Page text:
What More Can Be Said About Playing Wagner in Israel?

When it comes to the debate about whether to boycott the composer's music, it's hard to tell who is forcing what on whom.

The events honoring the 200th anniversary of the birth of Richard Wagner will come to an end a week from now, and a look ahead at the next anniversary festivities for him arouse optimism: The 250th anniversary of his birth will take place only in 2063, and the 150th anniversary of his death in 2033. In other words, we can look forward to at least 20 years of quiet. What did Prof. Na’ama Shefi say at a symposium to mark the year of Wagner in Jerusalem? “I’m tired.” And in fact, there is a certain fatigue evident when it comes to the Wagner debate in Israel. There is a sense that everything has already been said, and that what continues to be said is meta-polemical: We’re discussing an argument about the boycott and not the boycott itself.

Something of this feeling arose at that conference in the Jerusalem Theater last Tuesday. Composers and intellectuals gathered there, as well as two wonderful female singers – Efrat Ashkenazi and Shiri Hershkovitz – to discuss Wagner and his world, as a final chord for the year of Wagner, and perhaps not as a final but as a silent chord to the discussion of the boycott. The singers did not sing the boycotted music of the German composer that evening, only the music related to his work and his times, influenced by it and influencing it; the discussion was supposed to provide a broad platform to just those people who are not enthusiastic supporters of his music’s performance in Israel.

A protester on stage

About 150 people made their way on the still snowy sidewalks to participate in the discussion that began promisingly with Frederick Shazlan, musical director of the Jerusalem Symphony Orchestra, at the piano, and with the charming singing of Ashkenazi and Hershkovitz. But before the composers - professors Menachem Zur and Michael Wolpe - began speaking, a man who was seen a few minutes earlier entering the hall jumped onto the stage: A clearly strong and athletic man, who faced the audience and spread out his arms.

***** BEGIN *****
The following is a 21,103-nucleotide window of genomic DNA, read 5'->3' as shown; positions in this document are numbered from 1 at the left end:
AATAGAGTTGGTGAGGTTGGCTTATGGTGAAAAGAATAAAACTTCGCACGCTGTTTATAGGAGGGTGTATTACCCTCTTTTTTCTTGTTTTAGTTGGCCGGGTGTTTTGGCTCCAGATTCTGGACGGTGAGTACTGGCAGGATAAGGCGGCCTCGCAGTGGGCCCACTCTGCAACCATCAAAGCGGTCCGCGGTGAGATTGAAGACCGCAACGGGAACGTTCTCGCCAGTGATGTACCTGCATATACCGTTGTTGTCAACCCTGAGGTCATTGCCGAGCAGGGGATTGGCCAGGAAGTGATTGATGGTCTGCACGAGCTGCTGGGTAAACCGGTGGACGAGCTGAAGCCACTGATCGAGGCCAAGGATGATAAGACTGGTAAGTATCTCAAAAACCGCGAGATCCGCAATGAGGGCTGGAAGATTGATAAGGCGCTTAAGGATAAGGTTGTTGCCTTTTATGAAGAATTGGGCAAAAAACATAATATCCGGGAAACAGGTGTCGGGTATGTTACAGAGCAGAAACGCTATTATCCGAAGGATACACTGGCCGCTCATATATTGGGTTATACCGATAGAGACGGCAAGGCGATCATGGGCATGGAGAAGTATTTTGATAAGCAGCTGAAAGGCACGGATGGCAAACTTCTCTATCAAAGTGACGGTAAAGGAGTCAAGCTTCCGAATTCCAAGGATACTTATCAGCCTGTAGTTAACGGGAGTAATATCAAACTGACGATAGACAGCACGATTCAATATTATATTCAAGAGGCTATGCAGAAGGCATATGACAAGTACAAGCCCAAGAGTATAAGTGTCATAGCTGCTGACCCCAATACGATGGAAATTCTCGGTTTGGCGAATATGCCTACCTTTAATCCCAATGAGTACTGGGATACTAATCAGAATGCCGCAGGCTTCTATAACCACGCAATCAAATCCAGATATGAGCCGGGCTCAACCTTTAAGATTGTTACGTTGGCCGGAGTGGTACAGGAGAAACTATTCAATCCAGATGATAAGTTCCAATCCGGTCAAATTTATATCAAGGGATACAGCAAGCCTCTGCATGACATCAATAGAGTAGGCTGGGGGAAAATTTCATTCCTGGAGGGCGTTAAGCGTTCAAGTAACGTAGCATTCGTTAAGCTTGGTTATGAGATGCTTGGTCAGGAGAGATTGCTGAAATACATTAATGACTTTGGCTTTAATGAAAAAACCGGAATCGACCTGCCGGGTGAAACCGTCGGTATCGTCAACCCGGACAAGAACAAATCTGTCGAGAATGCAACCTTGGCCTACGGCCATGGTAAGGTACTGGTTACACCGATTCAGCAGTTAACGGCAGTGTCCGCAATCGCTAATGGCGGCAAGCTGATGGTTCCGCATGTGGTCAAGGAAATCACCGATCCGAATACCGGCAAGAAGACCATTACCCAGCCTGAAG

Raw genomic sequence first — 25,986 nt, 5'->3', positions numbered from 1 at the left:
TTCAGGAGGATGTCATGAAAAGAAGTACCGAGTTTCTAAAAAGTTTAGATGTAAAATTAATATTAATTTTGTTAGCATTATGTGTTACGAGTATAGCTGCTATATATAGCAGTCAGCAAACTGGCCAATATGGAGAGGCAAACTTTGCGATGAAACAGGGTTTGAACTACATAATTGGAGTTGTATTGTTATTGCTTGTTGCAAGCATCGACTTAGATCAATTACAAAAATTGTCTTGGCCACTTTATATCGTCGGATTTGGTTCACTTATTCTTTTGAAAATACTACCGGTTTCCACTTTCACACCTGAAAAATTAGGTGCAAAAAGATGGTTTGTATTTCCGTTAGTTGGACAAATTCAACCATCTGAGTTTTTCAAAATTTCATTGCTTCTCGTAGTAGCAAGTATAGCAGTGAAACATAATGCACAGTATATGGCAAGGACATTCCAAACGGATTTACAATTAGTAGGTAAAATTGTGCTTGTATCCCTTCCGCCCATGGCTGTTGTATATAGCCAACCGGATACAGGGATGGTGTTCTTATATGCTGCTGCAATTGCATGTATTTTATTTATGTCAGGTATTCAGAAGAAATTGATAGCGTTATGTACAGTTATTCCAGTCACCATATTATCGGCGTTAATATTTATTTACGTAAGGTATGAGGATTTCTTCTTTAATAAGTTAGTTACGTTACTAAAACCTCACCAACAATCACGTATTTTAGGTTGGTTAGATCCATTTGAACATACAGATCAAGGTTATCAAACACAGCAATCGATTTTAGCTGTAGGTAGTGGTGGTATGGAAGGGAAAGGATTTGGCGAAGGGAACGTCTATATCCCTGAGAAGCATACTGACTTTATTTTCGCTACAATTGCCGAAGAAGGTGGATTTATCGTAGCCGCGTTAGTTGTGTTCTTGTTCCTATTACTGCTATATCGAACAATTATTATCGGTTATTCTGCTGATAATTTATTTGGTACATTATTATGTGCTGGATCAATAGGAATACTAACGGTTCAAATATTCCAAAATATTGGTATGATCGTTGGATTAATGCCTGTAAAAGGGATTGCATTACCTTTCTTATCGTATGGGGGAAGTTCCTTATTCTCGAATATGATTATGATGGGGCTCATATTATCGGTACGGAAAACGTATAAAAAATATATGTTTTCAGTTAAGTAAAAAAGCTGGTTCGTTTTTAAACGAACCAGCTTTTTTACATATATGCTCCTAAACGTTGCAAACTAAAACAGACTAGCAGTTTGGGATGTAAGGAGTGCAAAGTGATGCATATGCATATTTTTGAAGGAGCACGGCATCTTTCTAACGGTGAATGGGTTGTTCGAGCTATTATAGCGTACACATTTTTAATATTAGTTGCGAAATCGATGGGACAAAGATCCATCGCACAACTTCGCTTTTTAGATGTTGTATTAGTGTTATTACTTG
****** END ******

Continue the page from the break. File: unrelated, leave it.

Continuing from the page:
From that moment until the police removed him, over half an hour later, the man put on a horror show that included shouts, screams, curses and threats, grabbing objects on the stage while pretending to resist being dragged off it, a supposed surrender to several older men who thought they had succeeded, while he moaned and wept that they were breaking his bones – and immediately jumped onto the stage again to prove that he had been pretending.

A long emotional process was experienced by the shocked audience: From panic and fear in the face of the man’s violence and wild behavior, to anger at the disturbance, to shame that a single person was able to control dozens due to their fear that he would hit them, to sympathy that began to be aroused towards him at the thought that maybe he himself needed help, until the sobering up at the realization that this was nothing more than a kind of cynical game.

From the start it was clear there was nothing authentic about this protest. It was not the pain of the elderly Holocaust survivor who waved a noisemaker from his seat when he heard the sounds of Wagner at a concert in Rishon Letzion a decade ago, thereby hinting at the wickedness of the composer and his legacy, and waiting submissively to be removed from the auditorium. It wasn’t the hurt and the intellectual discussion in the letters and words of others in various forums before the concert of works by Wagner that was planned last year, and not even the anger in an even more violent outburst at a Wagner concert by the Israel Philharmonic Orchestra 30 years ago. Here, in the final analysis, it was just depressing.

When it comes to Wagner in Israel, it’s already hard to know who is representing freedom of expression and who is the reactionary; who is the minority in need of protection and who the violent strongman; and who is forcing what on whom. Volkswagen and Ludwig II, Nordic Teutonic mythology and the Jewish Holocaust, “the music of the future” and Nazism and democracy - all are thrown into the same pot and the discussion is burned.

And it’s hard to know what to hope for and how to behave: to abandon this story and stop annoying people with attempts to perform Wagner, and thereby to finally gain a little quiet and listen to Wagner on the Mezzo TV channel; or to insist and fight over principles and keep on banging against the wall in attempts to play Wagner until the opponents themselves give up in despair – and in that way it will be possible to … what, exactly? To stage “The Valkyries” at the Israel Opera? The last act of “Parsifal” at the Philharmonic? Woe to such a victory for freedom of expression.

AP